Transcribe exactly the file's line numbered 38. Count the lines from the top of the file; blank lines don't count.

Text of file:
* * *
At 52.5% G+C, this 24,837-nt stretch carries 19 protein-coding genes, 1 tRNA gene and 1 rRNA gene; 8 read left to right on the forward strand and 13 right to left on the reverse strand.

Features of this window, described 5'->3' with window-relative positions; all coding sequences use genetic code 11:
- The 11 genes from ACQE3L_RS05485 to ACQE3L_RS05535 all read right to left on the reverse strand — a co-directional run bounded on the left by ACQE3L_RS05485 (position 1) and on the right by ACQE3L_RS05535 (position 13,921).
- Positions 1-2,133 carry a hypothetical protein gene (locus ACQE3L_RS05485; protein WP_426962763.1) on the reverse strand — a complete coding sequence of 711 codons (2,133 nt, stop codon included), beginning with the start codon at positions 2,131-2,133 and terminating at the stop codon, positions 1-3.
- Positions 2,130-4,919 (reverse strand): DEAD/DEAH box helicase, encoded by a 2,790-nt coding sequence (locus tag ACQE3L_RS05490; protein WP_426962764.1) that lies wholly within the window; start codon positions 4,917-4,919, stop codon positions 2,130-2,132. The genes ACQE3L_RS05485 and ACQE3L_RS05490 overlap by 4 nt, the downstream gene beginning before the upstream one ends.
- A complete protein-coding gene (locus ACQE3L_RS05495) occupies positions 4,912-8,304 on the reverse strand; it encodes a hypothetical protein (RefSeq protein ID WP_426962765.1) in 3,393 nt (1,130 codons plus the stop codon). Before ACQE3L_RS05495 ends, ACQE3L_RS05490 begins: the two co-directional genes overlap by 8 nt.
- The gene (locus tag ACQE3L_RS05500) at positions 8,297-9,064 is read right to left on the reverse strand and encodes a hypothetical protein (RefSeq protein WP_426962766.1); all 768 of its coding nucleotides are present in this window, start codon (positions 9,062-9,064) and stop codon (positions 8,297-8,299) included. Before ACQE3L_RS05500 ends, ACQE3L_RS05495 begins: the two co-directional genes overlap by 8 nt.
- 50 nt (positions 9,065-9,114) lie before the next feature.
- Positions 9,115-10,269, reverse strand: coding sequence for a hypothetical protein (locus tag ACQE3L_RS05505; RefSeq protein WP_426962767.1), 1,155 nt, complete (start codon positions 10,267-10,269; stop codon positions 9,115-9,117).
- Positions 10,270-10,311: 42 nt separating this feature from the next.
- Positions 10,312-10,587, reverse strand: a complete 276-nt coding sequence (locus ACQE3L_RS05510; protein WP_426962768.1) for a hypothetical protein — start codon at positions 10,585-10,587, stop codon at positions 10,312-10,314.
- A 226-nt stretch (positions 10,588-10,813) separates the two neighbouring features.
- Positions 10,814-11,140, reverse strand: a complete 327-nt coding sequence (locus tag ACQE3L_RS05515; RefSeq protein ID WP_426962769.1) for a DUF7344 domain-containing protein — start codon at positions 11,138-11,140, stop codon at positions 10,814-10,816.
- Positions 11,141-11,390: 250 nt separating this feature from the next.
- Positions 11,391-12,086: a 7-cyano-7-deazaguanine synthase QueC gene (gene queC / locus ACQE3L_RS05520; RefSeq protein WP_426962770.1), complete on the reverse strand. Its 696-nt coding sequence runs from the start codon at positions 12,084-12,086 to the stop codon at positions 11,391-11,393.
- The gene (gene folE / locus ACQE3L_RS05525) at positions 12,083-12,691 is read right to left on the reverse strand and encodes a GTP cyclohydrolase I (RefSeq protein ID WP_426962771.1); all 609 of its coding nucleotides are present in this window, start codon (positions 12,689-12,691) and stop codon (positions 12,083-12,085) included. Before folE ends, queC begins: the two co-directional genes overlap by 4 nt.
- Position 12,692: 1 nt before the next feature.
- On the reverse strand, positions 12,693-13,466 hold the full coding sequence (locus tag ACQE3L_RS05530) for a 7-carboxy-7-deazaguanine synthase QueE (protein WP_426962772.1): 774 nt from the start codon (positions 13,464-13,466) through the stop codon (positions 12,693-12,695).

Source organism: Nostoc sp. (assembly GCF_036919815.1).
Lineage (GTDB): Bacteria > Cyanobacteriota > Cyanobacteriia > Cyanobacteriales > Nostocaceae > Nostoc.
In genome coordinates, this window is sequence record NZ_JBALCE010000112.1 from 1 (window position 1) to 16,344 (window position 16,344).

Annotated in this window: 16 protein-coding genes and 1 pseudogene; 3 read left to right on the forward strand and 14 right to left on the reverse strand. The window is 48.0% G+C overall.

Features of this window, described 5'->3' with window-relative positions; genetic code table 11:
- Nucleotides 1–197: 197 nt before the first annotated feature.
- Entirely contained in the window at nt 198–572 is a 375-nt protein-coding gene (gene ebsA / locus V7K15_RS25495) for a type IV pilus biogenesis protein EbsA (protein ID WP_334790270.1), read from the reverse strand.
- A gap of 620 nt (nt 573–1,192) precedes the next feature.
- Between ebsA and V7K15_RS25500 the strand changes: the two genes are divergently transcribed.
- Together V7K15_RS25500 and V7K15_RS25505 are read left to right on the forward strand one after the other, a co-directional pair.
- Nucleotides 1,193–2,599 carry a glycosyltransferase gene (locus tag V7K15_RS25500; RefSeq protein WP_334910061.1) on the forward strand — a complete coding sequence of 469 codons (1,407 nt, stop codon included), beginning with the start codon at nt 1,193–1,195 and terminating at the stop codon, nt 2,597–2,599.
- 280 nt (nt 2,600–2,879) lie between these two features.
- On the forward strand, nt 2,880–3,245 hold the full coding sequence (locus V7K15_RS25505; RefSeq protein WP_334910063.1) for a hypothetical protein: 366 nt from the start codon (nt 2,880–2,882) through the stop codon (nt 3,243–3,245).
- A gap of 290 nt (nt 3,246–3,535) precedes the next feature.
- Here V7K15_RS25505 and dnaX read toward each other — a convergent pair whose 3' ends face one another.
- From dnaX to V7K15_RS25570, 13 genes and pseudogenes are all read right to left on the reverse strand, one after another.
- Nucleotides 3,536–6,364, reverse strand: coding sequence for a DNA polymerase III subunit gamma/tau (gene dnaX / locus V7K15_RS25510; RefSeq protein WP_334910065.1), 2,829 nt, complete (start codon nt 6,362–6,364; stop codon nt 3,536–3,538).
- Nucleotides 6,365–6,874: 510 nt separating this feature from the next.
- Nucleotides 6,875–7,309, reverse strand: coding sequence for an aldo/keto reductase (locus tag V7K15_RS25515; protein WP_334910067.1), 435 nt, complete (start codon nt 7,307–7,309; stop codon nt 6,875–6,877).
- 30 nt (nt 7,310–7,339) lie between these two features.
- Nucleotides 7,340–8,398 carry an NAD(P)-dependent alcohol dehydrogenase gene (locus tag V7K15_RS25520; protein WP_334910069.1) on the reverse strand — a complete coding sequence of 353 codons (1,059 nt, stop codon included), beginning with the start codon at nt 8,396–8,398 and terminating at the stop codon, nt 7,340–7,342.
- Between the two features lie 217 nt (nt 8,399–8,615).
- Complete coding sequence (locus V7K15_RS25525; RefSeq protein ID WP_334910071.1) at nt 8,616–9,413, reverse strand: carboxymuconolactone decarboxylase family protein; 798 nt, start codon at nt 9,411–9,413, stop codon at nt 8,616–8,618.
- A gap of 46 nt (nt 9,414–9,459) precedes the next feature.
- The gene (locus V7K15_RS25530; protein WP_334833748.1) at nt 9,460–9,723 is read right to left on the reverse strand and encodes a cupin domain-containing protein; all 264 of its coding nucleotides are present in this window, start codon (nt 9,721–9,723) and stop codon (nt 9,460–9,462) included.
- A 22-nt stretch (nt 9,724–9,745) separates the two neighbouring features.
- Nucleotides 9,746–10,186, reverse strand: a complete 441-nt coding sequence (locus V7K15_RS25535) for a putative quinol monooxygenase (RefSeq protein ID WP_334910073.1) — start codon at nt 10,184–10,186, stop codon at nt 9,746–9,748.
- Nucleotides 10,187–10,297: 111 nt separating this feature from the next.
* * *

- 30 nt (nt 7,310–7,339) lie between these two features.